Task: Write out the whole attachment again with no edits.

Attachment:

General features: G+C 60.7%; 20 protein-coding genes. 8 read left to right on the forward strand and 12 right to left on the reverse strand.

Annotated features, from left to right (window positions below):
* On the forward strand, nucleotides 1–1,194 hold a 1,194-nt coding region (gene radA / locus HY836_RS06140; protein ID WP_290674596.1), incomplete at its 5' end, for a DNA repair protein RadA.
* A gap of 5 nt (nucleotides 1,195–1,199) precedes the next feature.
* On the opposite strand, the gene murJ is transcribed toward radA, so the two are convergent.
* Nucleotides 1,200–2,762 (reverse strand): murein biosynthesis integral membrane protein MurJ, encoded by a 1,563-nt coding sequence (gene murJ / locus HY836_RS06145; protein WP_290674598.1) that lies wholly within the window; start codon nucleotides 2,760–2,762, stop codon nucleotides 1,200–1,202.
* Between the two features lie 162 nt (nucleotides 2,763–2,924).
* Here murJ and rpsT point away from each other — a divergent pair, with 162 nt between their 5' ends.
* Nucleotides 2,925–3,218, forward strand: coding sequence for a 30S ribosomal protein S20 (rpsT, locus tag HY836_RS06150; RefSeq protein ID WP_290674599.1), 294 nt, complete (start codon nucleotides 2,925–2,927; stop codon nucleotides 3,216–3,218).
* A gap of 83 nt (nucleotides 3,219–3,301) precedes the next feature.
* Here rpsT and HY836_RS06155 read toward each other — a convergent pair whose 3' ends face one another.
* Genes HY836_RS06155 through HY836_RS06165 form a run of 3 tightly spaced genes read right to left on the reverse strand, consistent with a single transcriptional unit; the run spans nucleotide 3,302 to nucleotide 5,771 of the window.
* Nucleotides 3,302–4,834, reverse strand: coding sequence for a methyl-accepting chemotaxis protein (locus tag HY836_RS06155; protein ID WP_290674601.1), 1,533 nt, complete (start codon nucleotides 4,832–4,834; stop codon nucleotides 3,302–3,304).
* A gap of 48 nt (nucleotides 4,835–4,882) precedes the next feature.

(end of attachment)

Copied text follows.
General features: G+C 60.7%; 20 protein-coding genes. 8 read left to right on the forward strand and 12 right to left on the reverse strand.

Annotated features, from left to right (window positions below):
* On the forward strand, nucleotides 1–1,194 hold a 1,194-nt coding region (gene radA / locus HY836_RS06140; protein ID WP_290674596.1), incomplete at its 5' end, for a DNA repair protein RadA.
* A gap of 5 nt (nucleotides 1,195–1,199) precedes the next feature.
* On the opposite strand, the gene murJ is transcribed toward radA, so the two are convergent.
* Nucleotides 1,200–2,762 (reverse strand): murein biosynthesis integral membrane protein MurJ, encoded by a 1,563-nt coding sequence (gene murJ / locus HY836_RS06145; protein WP_290674598.1) that lies wholly within the window; start codon nucleotides 2,760–2,762, stop codon nucleotides 1,200–1,202.
* Between the two features lie 162 nt (nucleotides 2,763–2,924).
* Here murJ and rpsT point away from each other — a divergent pair, with 162 nt between their 5' ends.
* Nucleotides 2,925–3,218, forward strand: coding sequence for a 30S ribosomal protein S20 (rpsT, locus tag HY836_RS06150; RefSeq protein ID WP_290674599.1), 294 nt, complete (start codon nucleotides 2,925–2,927; stop codon nucleotides 3,216–3,218).
* A gap of 83 nt (nucleotides 3,219–3,301) precedes the next feature.
* Here rpsT and HY836_RS06155 read toward each other — a convergent pair whose 3' ends face one another.
* Genes HY836_RS06155 through HY836_RS06165 form a run of 3 tightly spaced genes read right to left on the reverse strand, consistent with a single transcriptional unit; the run spans nucleotide 3,302 to nucleotide 5,771 of the window.
* Nucleotides 3,302–4,834, reverse strand: coding sequence for a methyl-accepting chemotaxis protein (locus tag HY836_RS06155; protein ID WP_290674601.1), 1,533 nt, complete (start codon nucleotides 4,832–4,834; stop codon nucleotides 3,302–3,304).
* A gap of 48 nt (nucleotides 4,835–4,882) precedes the next feature.